Heterotrophic Fermentors

Nonilluminated heterotrophic fermentors for the cultivation of microalgae have gained in industrial importance since some microalgal strains can be grown heterotrophi cally (e.g., Chlorella, Chlamydomonas, Phaeodactylum, and Haematococcus). Commercial fermentors come in a wide range of sizes: from 10 to 100 0001. The photobioreactors and fermentors have many features in common: pH and temperature control, harvesting, mixing, etc. The significant differences between fermentors and photobioreactors are the energy source, oxygen supply, and sterility. When grown heterotrophically, microalgal cultures utilize an organic

Figure 3 Examples of experimental, closed or semiclosed, photobioreactors for cultivation of microalgae, which can be scaled up to large production facilities. (a) A two-plane, horizontal tubular photobioreactor (Institute for Ecosystem Study of the CNR, Florence, Italy); (b) horizontal glass tubes arranged in a vertical fence-like photobioreactor mounted in a greenhouse (volume 700 m3) (Institut fur Getreideverarbeitung, Potsdam-Rehbrucke, Germany); (c) vertical-panel photobioreactors arranged in a series (Institut für Getreideverarbeitung, Potsdam-Rehbrucke, Germany); (d) annular column photobioreactor (1001) consisting of two polyacrylate cylinders placed one inside the other to form the culture chamber (Institute of Physical Biology, University of South Bohemia, Nove Hrady, Czech Republic).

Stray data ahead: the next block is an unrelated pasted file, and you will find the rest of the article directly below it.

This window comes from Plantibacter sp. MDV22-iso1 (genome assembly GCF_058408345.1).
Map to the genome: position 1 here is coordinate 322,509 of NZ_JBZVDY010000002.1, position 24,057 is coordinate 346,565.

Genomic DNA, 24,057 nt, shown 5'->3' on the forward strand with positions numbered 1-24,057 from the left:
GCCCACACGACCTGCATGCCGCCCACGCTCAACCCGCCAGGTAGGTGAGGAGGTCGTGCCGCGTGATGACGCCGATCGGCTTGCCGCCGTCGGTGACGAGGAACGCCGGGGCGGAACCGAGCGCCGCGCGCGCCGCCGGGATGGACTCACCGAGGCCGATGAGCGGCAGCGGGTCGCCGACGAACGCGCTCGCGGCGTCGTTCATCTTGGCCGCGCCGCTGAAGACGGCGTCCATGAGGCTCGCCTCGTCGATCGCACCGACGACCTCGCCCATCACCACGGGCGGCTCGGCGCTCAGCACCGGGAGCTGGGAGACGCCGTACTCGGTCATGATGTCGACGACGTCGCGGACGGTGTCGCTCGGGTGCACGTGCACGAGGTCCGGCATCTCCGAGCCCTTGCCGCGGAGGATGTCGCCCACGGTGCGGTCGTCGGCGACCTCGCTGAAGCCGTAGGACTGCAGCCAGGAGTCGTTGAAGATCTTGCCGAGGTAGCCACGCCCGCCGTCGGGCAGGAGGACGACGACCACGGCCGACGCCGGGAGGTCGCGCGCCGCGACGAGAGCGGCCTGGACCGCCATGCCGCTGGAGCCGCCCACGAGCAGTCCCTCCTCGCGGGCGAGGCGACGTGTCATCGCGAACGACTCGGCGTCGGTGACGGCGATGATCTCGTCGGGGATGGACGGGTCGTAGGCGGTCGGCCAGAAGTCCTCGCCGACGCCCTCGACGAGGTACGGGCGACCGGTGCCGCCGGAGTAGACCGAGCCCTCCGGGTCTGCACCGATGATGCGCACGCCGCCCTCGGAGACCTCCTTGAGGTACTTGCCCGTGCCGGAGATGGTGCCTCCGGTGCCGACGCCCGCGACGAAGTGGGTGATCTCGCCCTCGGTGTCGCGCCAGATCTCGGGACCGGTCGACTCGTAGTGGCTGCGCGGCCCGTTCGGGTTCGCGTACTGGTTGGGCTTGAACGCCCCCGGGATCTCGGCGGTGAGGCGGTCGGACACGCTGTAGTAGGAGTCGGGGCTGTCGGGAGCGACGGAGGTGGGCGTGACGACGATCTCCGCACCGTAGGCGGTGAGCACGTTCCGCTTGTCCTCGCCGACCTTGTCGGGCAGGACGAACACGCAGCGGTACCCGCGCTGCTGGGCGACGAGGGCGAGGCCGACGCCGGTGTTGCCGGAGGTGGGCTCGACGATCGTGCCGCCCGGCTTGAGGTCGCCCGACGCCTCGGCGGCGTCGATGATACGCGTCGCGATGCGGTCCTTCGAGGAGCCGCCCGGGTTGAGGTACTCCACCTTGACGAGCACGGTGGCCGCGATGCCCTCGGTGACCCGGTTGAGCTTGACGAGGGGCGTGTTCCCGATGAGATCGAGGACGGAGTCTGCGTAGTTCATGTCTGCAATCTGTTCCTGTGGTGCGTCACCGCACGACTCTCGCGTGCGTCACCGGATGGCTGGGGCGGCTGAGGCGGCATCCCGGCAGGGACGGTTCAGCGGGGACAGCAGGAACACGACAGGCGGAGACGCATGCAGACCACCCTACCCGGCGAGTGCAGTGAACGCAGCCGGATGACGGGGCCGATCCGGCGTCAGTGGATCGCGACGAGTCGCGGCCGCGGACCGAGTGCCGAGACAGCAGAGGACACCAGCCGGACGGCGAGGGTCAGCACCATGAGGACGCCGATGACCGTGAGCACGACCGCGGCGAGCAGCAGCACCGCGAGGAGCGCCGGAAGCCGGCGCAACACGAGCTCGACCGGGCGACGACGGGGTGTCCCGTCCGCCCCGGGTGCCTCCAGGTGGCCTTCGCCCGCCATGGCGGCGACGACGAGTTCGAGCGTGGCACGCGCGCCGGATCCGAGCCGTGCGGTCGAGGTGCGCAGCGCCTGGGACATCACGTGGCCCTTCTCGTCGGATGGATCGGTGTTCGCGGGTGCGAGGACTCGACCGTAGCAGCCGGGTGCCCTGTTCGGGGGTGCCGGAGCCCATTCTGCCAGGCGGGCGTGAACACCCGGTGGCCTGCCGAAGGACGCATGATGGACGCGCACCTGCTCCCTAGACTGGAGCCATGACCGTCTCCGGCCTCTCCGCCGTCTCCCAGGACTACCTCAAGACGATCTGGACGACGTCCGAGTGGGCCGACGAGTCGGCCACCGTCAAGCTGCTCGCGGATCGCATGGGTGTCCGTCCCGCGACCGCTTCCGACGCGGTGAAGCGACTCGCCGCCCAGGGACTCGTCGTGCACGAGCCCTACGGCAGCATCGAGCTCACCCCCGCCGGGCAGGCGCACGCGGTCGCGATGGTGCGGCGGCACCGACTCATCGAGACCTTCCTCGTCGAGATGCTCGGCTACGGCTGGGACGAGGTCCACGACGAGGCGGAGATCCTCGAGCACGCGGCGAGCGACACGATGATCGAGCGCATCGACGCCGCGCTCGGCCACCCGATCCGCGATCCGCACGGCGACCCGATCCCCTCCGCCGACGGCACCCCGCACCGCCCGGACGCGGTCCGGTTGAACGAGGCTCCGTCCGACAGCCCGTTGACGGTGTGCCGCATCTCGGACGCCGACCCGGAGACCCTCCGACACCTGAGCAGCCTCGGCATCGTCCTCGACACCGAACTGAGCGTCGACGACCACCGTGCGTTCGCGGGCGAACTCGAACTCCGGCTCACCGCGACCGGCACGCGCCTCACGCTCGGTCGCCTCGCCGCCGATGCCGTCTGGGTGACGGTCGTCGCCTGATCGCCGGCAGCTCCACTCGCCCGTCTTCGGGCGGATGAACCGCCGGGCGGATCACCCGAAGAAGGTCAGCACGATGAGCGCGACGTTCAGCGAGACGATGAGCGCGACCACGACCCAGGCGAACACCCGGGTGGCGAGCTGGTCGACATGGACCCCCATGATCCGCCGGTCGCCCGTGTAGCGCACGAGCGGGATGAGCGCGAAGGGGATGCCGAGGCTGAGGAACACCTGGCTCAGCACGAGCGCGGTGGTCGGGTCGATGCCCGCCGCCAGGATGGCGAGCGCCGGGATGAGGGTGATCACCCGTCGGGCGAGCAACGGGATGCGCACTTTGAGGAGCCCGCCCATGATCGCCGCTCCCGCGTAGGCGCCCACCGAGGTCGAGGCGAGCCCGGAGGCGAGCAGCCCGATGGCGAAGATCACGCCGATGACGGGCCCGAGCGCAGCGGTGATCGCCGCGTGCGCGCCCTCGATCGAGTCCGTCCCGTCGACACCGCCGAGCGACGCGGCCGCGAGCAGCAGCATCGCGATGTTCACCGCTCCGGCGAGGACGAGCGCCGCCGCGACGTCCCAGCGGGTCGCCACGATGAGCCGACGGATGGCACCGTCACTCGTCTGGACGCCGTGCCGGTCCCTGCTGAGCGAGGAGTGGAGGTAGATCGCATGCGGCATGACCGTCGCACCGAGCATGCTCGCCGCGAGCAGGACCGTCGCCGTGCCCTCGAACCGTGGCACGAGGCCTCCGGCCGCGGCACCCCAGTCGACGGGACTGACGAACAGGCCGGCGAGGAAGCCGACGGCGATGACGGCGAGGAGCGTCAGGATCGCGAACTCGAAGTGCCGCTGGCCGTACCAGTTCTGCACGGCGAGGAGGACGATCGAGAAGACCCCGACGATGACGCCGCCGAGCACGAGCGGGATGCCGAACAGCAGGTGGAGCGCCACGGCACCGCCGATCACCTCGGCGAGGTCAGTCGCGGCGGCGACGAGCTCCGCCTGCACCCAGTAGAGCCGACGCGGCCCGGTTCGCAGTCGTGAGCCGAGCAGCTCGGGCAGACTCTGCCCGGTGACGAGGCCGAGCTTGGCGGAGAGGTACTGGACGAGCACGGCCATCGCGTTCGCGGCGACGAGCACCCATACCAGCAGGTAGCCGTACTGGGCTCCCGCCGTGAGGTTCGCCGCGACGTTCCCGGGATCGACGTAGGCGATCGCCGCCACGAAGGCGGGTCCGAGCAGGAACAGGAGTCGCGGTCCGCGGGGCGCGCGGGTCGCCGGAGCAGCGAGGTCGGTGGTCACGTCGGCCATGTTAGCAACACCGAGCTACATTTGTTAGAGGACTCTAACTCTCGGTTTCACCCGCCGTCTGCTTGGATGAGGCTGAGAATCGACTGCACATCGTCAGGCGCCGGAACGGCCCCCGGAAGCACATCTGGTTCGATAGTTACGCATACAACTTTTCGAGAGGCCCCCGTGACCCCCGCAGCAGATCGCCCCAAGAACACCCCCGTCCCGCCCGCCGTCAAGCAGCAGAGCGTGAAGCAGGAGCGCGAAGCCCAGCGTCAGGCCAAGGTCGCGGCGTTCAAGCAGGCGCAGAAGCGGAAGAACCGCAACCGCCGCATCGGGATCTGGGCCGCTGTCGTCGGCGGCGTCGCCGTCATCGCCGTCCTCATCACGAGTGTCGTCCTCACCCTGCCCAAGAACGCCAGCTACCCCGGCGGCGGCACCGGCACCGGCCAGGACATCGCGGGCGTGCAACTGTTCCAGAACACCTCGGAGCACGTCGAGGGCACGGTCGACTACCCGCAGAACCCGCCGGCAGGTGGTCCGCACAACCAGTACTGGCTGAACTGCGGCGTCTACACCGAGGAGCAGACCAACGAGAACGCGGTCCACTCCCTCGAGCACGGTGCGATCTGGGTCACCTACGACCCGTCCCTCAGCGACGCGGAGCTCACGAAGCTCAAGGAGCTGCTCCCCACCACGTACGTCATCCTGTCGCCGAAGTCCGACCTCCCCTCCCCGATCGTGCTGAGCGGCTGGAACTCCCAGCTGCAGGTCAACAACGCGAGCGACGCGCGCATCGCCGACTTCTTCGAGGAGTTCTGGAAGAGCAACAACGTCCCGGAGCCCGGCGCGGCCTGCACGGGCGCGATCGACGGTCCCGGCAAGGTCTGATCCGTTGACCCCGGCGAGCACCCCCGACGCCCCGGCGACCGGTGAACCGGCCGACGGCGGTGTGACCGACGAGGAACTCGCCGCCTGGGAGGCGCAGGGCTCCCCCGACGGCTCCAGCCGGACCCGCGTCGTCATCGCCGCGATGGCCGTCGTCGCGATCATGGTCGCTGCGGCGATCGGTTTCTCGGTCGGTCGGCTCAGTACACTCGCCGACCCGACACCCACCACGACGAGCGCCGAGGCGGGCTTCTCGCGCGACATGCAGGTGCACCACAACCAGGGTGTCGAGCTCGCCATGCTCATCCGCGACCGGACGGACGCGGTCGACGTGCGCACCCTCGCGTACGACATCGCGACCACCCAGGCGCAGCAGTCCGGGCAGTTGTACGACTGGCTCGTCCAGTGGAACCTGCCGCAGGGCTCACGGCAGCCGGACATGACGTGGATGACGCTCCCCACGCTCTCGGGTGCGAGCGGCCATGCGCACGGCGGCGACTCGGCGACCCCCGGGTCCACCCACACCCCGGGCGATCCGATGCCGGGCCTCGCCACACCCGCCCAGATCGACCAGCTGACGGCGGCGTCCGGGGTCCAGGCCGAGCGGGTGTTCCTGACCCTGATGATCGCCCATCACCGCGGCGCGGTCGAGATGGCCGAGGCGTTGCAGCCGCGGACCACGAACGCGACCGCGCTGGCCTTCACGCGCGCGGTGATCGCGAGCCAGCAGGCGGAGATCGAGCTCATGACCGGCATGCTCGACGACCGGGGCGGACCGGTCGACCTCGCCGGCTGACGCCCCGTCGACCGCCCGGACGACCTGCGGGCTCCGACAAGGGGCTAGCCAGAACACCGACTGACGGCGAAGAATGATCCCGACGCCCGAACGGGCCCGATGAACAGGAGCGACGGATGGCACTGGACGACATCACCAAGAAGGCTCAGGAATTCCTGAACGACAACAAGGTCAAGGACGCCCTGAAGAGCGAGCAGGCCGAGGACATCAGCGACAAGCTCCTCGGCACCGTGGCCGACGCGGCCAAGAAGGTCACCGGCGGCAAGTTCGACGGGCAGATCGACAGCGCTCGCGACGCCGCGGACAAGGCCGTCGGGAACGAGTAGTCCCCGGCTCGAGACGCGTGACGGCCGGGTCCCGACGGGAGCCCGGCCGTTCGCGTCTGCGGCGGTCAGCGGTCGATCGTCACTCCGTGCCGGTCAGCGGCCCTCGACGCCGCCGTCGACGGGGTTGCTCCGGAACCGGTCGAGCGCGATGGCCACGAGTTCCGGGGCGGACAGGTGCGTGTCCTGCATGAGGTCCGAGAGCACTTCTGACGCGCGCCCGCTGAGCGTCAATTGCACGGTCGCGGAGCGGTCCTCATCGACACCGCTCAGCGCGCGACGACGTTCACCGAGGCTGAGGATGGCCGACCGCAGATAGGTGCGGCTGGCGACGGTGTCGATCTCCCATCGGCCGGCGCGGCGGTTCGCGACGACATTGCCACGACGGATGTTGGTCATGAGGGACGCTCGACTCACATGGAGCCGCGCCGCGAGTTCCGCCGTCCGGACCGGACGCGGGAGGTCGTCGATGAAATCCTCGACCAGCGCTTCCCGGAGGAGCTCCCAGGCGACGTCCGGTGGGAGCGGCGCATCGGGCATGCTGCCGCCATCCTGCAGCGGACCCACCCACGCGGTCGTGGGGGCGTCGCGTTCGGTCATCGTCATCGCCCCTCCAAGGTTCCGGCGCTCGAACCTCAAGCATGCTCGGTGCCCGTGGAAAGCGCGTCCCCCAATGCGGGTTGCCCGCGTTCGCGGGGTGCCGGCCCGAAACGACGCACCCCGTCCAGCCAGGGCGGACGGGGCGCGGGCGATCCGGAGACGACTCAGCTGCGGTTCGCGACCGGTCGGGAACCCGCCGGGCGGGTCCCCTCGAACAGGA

Flow

Pump

Figure 4 Schematic diagram of a photobioreactor. It consists of a photostage loop, heat exchanger, degasser, circulation pump, CO2 supply, and sensors (e.g., pH and oxygen electrodes, and thermometer). Created by PalSek.

Heat hr exchanger

Flow

Pump

Figure 4 Schematic diagram of a photobioreactor. It consists of a photostage loop, heat exchanger, degasser, circulation pump, CO2 supply, and sensors (e.g., pH and oxygen electrodes, and thermometer). Created by PalSek.

compound (e.g., glucose or acetate) as both the carbon and energy source for growth. The crucial requirement is that the microalgal cultures must be axenic (i.e., free from other organisms) to avoid the growth of contaminants. It is abso lutely essential that the fermentor and culture medium are sterilized before inoculation (e.g., by steam). In fermentors, adequate mixing is achieved with impellers and a stream of compressed air as a source of oxygen for the catabolic processes.

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